One article on PainSci cites Carpinelli 2009: Strength Training Frequency
PainSci commentary on Carpinelli 2009: ?This page is one of thousands in the PainScience.com bibliography. It is not a general article: it is focused on a single scientific paper, and it may provide only just enough context for the summary to make sense. Links to other papers and more general information are provided wherever possible.
Ralph Carpinelli strongly criticized the American College of Sports Medicine’s old position on “more is better” strength training advice, and he does so again with their 2009 position. It’s generally dry reading by necessity — refuting official positions published by major professional organizations requires tedious, thorough academic analysis — but the Discussion and Conclusions sections are almost entertaining. After presenting numerous examples of incredibly sloppy citing, Carpinelli fairly concludes:
Because ACSM Position Stands are so bereft of any science and apparently not open to criticism, there is very little expectation that the ACSM or its Position Stands will gain any respect from those who carefully read the studies and evaluate all the evidence. Readers can decide on the validity of the ACSM’s claims and recommendations and whether those claims and recommendations belong in a Position Stand supported by science or perhaps in an Opinion Statement supported by opinions.
Zing! Carpinelli also discloses the rather sordid details of the ACSM’s reaction to his criticisms: in 2002, he was “removed from the review process after challenging many of the references” and his criticisms have been ignored ever since, despite the fact that they are clearly substantive.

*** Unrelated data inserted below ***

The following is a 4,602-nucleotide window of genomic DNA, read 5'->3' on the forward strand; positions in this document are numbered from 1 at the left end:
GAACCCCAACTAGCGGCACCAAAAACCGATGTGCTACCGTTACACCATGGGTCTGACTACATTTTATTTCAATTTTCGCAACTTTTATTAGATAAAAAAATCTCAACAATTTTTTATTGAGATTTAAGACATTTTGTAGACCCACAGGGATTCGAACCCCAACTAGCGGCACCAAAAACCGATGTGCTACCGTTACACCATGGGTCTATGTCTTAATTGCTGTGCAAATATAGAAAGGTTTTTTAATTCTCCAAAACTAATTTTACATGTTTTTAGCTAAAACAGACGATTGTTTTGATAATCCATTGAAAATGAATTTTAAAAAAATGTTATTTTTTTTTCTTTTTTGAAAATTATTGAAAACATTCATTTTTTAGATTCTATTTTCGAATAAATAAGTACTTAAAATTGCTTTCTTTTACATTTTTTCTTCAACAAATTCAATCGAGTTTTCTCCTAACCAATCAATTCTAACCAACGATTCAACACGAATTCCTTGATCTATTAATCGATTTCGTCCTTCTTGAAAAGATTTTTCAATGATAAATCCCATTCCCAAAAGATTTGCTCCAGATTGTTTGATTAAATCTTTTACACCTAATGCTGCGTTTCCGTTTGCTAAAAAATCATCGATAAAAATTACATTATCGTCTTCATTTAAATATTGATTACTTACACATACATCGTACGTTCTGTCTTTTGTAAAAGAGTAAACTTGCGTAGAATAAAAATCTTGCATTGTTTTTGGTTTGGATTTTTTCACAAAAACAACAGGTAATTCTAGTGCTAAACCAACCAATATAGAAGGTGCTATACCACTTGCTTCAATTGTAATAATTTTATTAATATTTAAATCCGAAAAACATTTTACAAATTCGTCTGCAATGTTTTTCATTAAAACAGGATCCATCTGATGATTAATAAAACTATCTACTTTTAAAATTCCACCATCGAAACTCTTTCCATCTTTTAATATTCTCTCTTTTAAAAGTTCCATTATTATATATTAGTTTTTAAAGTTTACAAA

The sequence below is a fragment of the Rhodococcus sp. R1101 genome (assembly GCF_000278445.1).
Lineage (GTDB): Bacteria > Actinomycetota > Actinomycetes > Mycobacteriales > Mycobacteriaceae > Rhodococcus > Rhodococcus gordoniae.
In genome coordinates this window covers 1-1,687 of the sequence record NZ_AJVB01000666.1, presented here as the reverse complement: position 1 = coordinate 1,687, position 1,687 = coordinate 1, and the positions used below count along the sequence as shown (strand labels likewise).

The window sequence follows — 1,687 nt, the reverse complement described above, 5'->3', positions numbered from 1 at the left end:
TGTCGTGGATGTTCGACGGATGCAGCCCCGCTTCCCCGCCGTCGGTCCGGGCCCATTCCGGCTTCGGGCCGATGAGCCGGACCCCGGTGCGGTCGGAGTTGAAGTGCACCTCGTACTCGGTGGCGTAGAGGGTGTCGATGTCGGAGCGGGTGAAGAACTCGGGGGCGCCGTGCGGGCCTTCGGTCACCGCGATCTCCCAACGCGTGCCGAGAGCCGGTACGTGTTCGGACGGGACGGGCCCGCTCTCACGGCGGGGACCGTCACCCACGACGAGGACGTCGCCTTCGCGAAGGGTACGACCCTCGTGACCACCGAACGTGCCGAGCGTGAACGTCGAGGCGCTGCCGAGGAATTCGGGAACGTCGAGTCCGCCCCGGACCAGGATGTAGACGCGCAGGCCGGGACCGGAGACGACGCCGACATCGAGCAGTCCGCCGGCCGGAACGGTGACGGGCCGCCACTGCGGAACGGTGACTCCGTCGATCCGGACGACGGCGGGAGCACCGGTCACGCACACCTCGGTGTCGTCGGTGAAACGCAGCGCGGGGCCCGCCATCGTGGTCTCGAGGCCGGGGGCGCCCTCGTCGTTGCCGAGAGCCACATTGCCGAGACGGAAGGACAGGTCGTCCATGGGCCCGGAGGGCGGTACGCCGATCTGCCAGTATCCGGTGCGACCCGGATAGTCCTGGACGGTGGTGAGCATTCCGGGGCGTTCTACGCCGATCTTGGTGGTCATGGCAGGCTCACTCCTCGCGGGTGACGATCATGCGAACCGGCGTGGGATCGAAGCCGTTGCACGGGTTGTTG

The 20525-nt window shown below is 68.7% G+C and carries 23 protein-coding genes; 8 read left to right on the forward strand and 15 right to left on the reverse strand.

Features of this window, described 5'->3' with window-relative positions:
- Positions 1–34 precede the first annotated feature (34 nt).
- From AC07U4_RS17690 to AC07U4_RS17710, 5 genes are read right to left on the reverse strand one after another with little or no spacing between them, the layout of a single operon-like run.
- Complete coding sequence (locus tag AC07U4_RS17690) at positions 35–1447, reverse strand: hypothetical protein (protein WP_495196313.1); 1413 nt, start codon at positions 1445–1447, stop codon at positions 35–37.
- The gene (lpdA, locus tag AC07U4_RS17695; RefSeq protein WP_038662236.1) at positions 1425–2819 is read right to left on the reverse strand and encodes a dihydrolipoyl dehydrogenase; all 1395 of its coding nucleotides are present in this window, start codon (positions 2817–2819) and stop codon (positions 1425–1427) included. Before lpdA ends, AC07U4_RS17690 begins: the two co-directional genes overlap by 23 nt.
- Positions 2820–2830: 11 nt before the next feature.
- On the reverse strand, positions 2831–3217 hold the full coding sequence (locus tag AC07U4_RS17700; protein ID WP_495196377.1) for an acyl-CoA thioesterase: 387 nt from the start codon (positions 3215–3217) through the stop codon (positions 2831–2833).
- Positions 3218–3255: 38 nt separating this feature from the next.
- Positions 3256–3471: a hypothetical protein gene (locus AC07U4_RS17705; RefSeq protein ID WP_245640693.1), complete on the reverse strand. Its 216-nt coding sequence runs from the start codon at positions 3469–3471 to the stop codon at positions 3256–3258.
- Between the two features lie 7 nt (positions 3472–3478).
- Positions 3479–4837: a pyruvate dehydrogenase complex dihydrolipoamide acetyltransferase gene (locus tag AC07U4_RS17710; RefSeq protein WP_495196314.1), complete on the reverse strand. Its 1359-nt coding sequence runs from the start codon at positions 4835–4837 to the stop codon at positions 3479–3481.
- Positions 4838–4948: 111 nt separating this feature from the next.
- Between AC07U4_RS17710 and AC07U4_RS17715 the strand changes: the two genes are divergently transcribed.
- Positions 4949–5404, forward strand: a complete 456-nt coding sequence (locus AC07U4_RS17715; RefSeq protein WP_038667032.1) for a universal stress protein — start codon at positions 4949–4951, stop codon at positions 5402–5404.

(This paper is discussed in quite a bit more detail in Strength Training Frequency.)
~ Paul Ingraham
This page is part of the PainScience BIBLIOGRAPHY, which contains plain language summaries of thousands of scientific papers & others sources. It’s like a highly specialized blog. A few highlights:
- Photobiomodulation therapy is not better than placebo in patients with chronic nonspecific low back pain: a randomised placebo-controlled trial. Guimarães 2021 Pain.
- No effect of creatine monohydrate supplementation on inflammatory and cartilage degradation biomarkers in individuals with knee osteoarthritis. Cornish 2018 Nutr Res.
- The CANBACK trial: a randomised, controlled clinical trial of oral cannabidiol for people presenting to the emergency department with acute low back pain. Bebee 2021 Med J Aust.
- Relationships Between Sleep Quality and Pain-Related Factors for People with Chronic Low Back Pain: Tests of Reciprocal and Time of Day Effects. Gerhart 2017 Ann Behav Med.
- Modulation in the elastic properties of gastrocnemius muscle heads in individuals with plantar fasciitis and its relationship with pain. Zhou 2020 Sci Rep.